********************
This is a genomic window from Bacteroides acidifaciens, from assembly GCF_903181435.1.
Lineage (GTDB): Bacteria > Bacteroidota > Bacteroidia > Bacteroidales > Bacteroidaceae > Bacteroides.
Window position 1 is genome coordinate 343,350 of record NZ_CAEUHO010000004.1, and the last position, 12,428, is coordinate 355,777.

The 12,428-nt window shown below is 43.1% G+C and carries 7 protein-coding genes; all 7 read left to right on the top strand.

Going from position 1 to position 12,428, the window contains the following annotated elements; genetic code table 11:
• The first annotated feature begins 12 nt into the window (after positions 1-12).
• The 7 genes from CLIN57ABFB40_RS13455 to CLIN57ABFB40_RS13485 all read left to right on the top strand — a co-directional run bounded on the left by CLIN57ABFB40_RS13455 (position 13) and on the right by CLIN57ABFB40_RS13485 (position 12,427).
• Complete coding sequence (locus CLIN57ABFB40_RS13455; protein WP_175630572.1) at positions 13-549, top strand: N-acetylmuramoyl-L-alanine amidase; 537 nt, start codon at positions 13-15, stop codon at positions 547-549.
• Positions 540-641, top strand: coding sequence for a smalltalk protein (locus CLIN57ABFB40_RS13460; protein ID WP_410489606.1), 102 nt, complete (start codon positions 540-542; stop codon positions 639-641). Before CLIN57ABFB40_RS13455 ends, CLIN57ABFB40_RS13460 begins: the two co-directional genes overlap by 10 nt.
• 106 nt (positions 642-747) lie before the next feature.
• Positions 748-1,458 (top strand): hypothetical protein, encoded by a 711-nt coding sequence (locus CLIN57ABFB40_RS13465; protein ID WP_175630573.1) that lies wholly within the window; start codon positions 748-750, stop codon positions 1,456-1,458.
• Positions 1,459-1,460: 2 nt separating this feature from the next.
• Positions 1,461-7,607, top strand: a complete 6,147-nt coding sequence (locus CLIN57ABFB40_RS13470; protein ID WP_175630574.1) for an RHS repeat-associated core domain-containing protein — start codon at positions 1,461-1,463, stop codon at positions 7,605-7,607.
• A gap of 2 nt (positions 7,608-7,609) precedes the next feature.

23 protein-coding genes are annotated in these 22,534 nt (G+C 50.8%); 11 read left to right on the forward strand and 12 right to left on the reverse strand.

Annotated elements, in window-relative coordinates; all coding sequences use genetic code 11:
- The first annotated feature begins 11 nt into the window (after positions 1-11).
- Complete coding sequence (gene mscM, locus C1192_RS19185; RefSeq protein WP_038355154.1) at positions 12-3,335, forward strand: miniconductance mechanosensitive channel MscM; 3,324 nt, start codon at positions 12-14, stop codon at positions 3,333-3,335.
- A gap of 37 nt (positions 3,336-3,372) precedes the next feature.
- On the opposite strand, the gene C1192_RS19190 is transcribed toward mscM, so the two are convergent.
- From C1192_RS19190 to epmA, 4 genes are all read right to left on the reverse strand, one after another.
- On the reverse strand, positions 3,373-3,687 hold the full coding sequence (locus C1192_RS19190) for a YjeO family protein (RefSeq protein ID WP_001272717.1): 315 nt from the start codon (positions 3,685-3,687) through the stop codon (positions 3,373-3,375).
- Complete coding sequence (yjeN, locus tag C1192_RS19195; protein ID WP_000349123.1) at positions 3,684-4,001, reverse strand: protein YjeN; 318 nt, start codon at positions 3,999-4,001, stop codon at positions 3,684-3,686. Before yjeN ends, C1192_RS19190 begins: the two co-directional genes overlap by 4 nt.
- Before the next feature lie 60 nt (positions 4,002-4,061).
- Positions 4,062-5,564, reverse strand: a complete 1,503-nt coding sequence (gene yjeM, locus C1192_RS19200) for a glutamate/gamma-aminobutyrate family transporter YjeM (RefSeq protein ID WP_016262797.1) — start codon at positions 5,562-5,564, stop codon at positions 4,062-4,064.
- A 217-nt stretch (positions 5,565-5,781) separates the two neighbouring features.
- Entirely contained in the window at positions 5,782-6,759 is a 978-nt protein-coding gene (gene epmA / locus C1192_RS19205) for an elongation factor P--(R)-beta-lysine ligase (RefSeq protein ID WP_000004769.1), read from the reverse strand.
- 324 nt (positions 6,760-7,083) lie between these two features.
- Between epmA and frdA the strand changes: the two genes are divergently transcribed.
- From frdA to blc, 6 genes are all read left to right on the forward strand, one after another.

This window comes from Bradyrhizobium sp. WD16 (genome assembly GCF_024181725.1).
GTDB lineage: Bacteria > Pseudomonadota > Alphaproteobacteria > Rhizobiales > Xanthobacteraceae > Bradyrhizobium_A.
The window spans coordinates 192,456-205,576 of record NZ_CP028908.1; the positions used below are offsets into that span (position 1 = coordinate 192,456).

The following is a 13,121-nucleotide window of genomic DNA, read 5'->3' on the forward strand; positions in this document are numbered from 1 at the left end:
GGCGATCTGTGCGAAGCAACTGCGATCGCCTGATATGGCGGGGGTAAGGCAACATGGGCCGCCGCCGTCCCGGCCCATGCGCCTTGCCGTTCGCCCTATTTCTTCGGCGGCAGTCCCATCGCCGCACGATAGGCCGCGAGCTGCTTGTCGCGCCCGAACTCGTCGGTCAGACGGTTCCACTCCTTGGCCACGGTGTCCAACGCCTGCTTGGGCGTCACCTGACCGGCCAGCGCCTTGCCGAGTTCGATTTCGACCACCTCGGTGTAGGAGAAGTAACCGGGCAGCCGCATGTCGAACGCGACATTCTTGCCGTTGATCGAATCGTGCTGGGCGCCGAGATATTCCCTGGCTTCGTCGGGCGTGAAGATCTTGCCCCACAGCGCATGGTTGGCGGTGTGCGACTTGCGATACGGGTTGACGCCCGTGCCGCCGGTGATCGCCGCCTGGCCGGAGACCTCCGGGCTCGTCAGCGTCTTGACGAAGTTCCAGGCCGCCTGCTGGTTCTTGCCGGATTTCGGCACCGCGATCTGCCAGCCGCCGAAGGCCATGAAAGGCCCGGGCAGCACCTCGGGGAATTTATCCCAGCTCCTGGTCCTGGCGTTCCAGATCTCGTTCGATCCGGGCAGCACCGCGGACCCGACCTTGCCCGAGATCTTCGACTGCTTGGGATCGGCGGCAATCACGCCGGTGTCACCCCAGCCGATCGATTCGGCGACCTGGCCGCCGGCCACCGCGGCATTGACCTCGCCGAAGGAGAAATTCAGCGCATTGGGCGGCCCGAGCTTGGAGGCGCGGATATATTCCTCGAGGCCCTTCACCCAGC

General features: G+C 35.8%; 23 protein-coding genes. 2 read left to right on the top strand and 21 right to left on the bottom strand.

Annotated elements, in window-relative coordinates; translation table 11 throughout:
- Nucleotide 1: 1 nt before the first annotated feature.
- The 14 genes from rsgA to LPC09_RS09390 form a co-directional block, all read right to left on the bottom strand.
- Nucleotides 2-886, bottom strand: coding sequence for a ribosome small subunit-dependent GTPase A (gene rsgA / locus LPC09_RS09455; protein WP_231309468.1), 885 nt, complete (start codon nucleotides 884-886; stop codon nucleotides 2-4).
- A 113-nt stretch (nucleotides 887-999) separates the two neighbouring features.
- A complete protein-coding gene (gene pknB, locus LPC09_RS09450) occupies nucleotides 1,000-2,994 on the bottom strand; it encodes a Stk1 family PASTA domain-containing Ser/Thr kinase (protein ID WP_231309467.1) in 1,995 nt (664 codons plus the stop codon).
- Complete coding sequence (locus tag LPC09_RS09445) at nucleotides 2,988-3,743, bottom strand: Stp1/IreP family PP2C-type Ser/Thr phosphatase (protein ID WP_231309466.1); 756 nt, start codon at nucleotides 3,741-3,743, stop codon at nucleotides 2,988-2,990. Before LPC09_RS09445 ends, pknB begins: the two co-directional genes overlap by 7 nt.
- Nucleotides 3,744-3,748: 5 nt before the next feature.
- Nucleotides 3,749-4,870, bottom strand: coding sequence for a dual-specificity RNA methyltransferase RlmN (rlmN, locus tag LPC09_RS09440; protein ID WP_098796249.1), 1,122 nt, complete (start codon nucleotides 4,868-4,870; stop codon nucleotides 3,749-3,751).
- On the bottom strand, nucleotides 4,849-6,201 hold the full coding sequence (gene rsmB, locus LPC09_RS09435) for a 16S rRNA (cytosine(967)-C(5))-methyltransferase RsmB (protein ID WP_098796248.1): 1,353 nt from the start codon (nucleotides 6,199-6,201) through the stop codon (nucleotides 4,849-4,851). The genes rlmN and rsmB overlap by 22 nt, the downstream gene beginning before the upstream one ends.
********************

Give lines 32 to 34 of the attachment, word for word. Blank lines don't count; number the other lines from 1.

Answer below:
GTDB lineage: Bacteria > Pseudomonadota > Alphaproteobacteria > Rhizobiales > Xanthobacteraceae > Bradyrhizobium_A.
The window spans coordinates 192,456-205,576 of record NZ_CP028908.1; the positions used below are offsets into that span (position 1 = coordinate 192,456).

The following is a 13,121-nucleotide window of genomic DNA, read 5'->3' on the forward strand; positions in this document are numbered from 1 at the left end: